Beach we scanned through a flock of roosting gulls and had Heermann’s, Western and California gulls as well as Caspian Tern. The Tokeland Marina offered up good views of several pairs of Purple Martins, the only time we encountered this species on the tour.

After picking up lunch in Aberdeen we headed to part 2 of the birding session today, the Capitol Forest. Here, amongst the mixed woods of hemlock, cedar, alder, maple and fir, we had a nice selection of birds including the newly split California Scrub-Jay, Western Tanager, Black-throated Gray Warbler, Warbling Vireo, Pacific-slope Flycatcher, and a stunning Red-breasted Sapsucker. One final stop just before we were about to leave the forest proved most rewarding as we had a Northern Pygmy-Owl here, as well as our first MacGillivray’s Warbler of the tour. We drove on along the Columbia River to our hotel in Hood River, Oregon, a very scenic place we all agreed, and dinner tonight was exceptional.

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Northern Pygmy-Owl. Chris Charlesworth.

Day 8 – After a great breakfast we reluctantly left Hood River and traveled back across a bridge into Washington State. We visited a small pond in an industrial area and we were surprised by the variety of bird life here. There were Mallards, American Wigeon, Gadwall and Blue-winged Teal here, along with American Coot and Great Blue Herons. Several Western Scrub-Jays were noted around the pond, as were House Finches, Bewick’s Wren, Violet-green Swallow, Killdeer, American Goldfinch and more. Bald Eagle and Osprey were also noted over the Columbia River.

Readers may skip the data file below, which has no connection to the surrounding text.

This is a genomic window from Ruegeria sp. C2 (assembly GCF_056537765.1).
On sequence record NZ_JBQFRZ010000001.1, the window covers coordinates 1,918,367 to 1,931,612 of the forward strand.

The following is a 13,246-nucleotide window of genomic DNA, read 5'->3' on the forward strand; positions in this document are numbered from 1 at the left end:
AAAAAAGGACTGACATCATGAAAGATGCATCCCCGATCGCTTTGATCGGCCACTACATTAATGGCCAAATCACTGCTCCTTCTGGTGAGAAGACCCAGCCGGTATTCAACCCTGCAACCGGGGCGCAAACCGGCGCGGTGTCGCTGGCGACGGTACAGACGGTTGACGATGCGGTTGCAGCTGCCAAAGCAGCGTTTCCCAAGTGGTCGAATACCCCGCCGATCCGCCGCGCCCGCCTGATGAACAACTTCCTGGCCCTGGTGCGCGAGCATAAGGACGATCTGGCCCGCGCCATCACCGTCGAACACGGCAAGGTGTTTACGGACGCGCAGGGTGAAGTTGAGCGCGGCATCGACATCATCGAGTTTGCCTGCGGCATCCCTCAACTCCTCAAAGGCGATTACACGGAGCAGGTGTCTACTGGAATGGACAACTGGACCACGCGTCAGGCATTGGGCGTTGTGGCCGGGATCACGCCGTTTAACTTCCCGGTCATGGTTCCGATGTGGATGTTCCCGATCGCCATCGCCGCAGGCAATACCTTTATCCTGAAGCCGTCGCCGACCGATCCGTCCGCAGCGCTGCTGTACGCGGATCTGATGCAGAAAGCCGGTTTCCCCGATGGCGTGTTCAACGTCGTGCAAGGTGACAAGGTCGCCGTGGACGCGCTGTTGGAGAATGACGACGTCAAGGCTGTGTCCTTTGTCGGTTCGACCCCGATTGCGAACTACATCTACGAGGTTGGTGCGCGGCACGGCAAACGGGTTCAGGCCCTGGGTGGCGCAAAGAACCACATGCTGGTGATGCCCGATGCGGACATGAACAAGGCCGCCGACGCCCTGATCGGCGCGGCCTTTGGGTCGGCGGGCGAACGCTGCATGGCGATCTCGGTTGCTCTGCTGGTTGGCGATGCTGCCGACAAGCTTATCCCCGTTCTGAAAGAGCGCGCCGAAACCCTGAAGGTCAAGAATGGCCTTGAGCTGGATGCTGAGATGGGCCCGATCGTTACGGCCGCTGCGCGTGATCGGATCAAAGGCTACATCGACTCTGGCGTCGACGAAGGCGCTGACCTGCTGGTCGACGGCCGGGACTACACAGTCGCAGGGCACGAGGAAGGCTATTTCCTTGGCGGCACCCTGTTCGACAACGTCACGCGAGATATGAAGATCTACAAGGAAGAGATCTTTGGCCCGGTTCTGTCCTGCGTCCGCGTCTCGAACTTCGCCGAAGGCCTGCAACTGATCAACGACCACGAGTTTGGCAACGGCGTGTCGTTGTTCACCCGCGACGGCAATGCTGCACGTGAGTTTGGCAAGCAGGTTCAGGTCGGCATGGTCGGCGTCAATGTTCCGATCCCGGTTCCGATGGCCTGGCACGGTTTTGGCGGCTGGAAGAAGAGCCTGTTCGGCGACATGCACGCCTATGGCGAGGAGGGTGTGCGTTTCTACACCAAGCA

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Ash-throated Flycatcher. Lyle, WA. June 2016. Paul Daunter.

We picked up lunch in Bingen and made another stop at a place called Coyote Ridge where steep cliffs of basalt provided us habitat to look for Canyon Wren, which we did find. A number of Turkey Vultures teetered on tilted wings, and Violet-green Swallows zipped about at a rapid pace. We continued up Courtney Rd, through the lovely oak dotted grasslands where we found a pair of Ash-throated Flycatchers that posed nicely for us. In the oak groves we were treated to a nice selection of birds such as Red-breasted and

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Black-headed Grosbeak. Chris Charlesworth.

White-breasted nuthatches, Cassin’s Vireo, Hermit Thrush, Western Wood-Pewee, Black-throated Gray Warbler, Black-headed Grosbeak, and several Lesser Goldfinches. We had lunch in a mixed forest where Western Tanager, Yellow-rumped Warbler, Pine Siskin, Cassin’s Finch were tallied after we finished eating. New for the butterfly list at the lunch stop was a Great Basin Wood-Nymph. California Ground Squirrels were common today and were new to the trip list.

A stop at the Lyle Cemetery, amongst the oaks, produced several gorgeous Western Bluebirds and a very attractive Lark Sparrow. We made a short pit-stop in Lyle before driving east along the Columbia to Maryhill where we headed north and climbed up and over the 3000 foot Satus Pass. A final stop of the day was made at the Toppenish NWR. In a small grove of cottonwoods we had a family group of Western Kingbirds and a pair of Bullock’s Orioles feeding young in a nest. Two Eastern Kingbirds hid in the shade of a telephone pole, as temperatures today reached over 30 degrees Celsius. The drive into Ellensburg this afternoon was quite enjoyable, and we had a wonderful dinner at the Yellow Church Café tonight.